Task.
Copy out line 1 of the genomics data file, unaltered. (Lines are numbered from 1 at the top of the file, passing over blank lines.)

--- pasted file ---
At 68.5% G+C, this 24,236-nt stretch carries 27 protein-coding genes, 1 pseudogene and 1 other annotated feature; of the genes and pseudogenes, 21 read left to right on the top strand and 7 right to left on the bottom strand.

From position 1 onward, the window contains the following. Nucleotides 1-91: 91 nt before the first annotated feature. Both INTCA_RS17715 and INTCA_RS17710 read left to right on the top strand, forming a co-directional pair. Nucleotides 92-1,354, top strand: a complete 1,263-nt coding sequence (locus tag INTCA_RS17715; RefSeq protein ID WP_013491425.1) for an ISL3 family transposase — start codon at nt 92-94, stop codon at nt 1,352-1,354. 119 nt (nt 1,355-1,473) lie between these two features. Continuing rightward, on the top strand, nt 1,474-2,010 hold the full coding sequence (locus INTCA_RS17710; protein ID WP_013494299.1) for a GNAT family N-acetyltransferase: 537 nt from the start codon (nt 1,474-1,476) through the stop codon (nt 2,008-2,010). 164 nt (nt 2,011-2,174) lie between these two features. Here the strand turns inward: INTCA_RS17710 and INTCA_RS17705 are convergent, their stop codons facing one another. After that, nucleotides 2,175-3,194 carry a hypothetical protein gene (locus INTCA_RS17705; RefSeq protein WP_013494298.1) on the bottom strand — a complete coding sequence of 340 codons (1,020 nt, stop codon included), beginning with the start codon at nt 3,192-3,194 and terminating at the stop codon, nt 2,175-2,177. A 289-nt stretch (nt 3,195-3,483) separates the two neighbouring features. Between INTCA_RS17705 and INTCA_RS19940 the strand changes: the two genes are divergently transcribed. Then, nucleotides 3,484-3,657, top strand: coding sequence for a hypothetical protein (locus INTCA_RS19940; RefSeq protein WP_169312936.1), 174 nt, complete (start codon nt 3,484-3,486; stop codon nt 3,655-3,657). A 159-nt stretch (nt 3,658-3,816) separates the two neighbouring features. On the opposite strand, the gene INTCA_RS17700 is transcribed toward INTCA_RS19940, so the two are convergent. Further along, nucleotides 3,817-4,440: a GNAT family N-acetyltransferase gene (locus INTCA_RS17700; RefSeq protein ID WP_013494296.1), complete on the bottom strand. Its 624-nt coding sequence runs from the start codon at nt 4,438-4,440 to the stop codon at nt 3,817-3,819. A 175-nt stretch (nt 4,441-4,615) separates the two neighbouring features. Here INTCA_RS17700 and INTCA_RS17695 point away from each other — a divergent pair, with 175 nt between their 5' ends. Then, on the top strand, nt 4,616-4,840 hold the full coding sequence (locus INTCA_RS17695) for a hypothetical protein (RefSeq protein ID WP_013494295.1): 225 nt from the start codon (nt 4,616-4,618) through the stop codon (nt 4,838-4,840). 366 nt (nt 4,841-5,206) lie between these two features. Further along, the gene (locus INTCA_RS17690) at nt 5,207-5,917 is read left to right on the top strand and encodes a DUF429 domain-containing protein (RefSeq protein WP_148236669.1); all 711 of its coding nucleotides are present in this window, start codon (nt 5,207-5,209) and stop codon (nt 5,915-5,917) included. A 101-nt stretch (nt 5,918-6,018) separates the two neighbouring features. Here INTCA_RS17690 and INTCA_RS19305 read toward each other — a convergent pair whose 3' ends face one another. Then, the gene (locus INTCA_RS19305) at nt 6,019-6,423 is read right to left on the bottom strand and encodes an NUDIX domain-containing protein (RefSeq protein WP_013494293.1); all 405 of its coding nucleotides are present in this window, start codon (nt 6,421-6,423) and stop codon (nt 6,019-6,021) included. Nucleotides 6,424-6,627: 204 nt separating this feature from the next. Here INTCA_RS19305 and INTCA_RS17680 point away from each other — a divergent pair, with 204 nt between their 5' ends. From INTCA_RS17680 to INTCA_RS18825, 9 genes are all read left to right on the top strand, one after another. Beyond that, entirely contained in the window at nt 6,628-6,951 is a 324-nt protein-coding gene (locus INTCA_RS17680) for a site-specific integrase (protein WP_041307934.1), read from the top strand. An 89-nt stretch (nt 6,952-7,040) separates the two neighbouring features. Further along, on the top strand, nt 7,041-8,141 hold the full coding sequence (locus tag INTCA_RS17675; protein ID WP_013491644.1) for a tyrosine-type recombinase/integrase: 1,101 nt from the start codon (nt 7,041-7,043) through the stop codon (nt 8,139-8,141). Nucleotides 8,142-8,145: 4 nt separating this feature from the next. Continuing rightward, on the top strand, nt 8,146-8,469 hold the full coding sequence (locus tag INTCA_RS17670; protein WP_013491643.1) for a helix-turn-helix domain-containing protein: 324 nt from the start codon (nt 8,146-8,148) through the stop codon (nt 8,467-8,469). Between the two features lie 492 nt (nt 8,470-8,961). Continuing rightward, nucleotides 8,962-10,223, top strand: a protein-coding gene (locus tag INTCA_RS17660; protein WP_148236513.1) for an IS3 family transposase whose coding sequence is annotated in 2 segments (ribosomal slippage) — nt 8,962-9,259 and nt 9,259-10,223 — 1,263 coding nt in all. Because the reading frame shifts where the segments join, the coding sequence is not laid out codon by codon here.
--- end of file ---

At 68.5% G+C, this 24,236-nt stretch carries 27 protein-coding genes, 1 pseudogene and 1 other annotated feature; of the genes and pseudogenes, 21 read left to right on the top strand and 7 right to left on the bottom strand.